In his discussion of the pornification of kpop, though not specifically Hyuna, James Turnbull comments that “when sexual attractiveness adds to and/or is a fundamental part of a performance, yet is criticized nevertheless, then perhaps it’s more sex itself that the detractors have a problem with. Also, arguably with strong and confident women, too, for in such cases it’s very difficult to see them as coerced in any way, which is the most important criteria for judging whether someone is being negatively objectified or not.”
Part of the reason for such focused anger directed at Hyuna within the 4Minute fan community, 4nias, was that she continued to be given solo opportunities, an option not given to the other members of 4Minute, until recently. The critiques of Hyuna will now likely dissipate within the 4nia community, considering that two of her groupmates have now had an album release as a subgroup, 2Yoon, before continuing with 4minute.
However, in the latest dance practice videos for their music videos (a usual thing for kpop groups to put up on YouTube), if a viewer doesn’t know which performer is Hyuna beforehand, it is nigh impossible to figure it out, considering all of them are consummate performers, with excellent timing. And her latest single, Now, with her side project, Troublemaker, while the video continues to focus on her ability to writhe next to alcohol products, the song and live performances return interest in her talents instead of her body.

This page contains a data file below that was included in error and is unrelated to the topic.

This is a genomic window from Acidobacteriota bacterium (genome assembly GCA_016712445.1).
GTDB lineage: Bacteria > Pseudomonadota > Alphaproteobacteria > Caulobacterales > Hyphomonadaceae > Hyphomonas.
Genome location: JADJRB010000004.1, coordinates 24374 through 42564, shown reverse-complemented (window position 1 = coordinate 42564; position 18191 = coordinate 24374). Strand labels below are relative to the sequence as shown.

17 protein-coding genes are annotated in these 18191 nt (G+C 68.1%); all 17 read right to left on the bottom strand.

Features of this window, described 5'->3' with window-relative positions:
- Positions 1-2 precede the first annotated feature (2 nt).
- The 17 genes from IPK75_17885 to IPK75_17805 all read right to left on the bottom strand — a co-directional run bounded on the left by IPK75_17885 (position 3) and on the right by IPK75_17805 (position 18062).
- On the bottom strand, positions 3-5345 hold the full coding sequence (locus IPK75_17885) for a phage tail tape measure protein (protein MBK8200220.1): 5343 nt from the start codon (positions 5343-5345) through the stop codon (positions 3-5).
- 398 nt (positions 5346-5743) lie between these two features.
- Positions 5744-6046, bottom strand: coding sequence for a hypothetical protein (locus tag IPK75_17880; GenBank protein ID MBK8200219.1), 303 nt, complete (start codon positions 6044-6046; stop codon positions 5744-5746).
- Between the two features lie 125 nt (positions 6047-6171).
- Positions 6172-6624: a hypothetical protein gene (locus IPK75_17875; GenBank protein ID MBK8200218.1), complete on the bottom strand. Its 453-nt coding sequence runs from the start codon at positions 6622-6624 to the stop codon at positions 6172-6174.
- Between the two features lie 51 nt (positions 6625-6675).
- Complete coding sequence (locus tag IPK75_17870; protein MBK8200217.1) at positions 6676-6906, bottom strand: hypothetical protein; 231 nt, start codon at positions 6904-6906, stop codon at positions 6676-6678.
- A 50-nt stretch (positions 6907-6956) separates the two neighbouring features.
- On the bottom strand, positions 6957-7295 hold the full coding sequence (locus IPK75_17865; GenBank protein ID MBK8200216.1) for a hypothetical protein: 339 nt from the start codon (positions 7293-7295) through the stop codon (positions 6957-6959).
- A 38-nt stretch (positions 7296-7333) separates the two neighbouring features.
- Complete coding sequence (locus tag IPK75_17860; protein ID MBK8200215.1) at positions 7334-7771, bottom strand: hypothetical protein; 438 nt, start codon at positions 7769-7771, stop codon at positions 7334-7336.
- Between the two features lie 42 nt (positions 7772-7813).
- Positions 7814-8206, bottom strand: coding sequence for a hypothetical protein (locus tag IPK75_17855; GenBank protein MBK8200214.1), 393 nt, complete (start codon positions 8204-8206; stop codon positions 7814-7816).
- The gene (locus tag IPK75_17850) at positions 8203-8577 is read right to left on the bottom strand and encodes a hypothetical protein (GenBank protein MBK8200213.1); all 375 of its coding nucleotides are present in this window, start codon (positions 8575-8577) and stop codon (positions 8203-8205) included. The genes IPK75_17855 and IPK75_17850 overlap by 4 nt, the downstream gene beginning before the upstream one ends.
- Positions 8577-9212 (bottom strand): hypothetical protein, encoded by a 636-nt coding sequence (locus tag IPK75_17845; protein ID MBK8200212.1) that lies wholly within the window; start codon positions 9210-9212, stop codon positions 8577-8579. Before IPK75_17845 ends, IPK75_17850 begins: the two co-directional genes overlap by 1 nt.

Two years ago, one critic said about Hyuna:
“I feel that she’s selling herself short by sticking to the booty popping, and we’re all keeping her from reaching her potential by constantly praising her for it and not challenging her to do more than that. Even if it was just working on her rapping, or getting proper vocal training or just doing more interesting choreo – either one of these things would elevate her as a performer. Yet she sticks to drawing in scandals galore instead. Whether she does it because she’s bound by contract, or because she actually likes it, I just don’t think it’s a good choice for her on a professional level. It’s all well and good to capitalize on your popularity, but you should at least show a desire to constantly improve and develop yourself regardless of what the public is buying right now.”